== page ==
Shark diver and underwater videographer Bartolomeo Bove is on a mission—to encounter and record the green anaconda, the largest alive snake in the world. Here's his experience.
Snakes, in general, give people the heebie-jeebies. They make your skin crawl. If you see them slithering towards you hissing, flicking its tongue in your general direction, you'll probably drop whatever you're doing and run for cover.
This is not the case for shark diver and underwater videographer, Bartolomeo Bove, though. In July, the Italian flew down to South America to dive into the clear waters of the Formosa river and swim with one of the largest snake alive in the world—the green anaconda.
Accompanied by his diving partner, Juca Ygarape, Bove did manage to accomplish what he set out to do. He came face-to-face with the apex predator he flew halfway across the world to meet—a 23-foot long, nearly 200-pound anaconda. When he did, he let the beast grace his camera with a kiss.
Although non-venomous, getting in proximity with a snake the sheer size as this anaconda can be unnerving. Here's what Bove told The Dodo about the experience: "The anaconda swims calm and peaceful, completely indifferent to our presence. Sometimes she comes closer, curious about my camera, licking the lens.”
In the four-minute, 26-second video, available on what appears to be Bartolomeo Bove's official Youtube channel, the snake can be seen inching closer to the camera, initially a bit curious, then getting even closer to make contact with the camera.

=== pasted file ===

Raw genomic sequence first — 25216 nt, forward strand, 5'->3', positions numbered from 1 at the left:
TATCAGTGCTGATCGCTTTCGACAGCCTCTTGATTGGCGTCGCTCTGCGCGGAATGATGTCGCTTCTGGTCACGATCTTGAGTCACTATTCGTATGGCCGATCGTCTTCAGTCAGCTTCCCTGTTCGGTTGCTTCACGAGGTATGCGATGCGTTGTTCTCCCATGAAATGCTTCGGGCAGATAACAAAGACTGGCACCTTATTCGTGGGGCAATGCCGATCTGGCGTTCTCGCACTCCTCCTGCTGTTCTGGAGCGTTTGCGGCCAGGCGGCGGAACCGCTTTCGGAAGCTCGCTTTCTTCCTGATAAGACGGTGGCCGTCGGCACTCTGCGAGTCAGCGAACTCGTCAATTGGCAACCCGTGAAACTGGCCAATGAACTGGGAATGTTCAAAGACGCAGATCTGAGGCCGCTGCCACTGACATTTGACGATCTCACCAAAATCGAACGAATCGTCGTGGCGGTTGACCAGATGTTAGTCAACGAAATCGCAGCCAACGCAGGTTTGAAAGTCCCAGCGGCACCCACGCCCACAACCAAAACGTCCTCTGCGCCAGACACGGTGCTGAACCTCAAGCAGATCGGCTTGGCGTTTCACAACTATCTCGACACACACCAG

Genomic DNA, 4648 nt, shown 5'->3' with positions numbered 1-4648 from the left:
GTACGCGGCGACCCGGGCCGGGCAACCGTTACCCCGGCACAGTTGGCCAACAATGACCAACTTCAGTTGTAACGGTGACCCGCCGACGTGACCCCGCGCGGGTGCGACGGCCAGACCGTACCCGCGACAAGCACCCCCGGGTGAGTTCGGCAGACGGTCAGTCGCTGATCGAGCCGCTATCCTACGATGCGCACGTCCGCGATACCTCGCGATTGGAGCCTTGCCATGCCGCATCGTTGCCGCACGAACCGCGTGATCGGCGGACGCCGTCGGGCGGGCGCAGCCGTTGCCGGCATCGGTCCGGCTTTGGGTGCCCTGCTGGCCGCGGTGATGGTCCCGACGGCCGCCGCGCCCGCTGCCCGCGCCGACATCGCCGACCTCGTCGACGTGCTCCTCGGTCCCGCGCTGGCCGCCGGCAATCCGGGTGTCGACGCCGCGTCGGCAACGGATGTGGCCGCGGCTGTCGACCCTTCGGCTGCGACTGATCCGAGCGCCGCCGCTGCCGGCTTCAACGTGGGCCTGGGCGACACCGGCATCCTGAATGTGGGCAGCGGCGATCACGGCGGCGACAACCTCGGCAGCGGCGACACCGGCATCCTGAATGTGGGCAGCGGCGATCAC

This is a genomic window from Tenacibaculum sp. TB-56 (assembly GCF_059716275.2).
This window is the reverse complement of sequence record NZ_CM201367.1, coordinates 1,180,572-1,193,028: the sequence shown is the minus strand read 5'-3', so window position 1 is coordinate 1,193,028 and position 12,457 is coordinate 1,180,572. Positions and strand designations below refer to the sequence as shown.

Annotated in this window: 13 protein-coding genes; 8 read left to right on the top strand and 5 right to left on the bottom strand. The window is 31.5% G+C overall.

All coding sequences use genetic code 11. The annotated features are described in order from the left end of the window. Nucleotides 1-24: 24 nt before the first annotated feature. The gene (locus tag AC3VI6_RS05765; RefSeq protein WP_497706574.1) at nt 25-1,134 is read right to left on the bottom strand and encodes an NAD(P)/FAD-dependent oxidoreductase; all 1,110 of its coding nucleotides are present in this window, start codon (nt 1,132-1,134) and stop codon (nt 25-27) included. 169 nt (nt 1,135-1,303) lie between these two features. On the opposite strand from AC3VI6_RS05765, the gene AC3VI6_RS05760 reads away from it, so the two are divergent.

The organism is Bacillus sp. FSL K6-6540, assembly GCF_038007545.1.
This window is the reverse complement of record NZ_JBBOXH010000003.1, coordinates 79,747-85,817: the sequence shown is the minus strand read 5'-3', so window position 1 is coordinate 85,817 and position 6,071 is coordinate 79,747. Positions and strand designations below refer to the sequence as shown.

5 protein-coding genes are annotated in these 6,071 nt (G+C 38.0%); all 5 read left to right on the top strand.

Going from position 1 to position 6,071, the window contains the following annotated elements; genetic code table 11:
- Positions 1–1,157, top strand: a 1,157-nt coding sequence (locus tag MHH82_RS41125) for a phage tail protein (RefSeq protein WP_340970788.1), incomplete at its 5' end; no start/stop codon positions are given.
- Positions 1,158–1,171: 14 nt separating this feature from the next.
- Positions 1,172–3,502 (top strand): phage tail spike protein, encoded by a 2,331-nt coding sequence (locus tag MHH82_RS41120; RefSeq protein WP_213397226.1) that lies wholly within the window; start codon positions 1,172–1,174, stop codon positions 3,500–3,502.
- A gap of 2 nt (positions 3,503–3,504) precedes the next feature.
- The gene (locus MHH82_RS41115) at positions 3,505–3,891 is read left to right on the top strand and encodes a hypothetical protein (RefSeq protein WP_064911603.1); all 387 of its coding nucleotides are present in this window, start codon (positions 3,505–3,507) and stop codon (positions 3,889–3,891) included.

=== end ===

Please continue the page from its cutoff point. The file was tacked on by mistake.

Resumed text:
Bove continued in the interview: "The behavior of the anaconda debunks the myth that it is an aggressive and violent creature that can endanger people's lives.”
“It is without a doubt an extremely strong predator and the largest of all snakes that can react if threatened or molested. [She is] to be treated with a lot of respect.”
As positive as Bove is about his experience with the green anacondas, they should be handled with care as they are known to gorge birds, turtles, capybaras, wild pigs, and even jaguars. They tend to wrap themselves around their victims and drown them in the water before swallowing them whole.
When asked about what Bove felt about his overall experience shooting the snake, he signed off saying: “It was an unbelievable experience. No words can do justice to the sensations that I was really feeling during that experience.”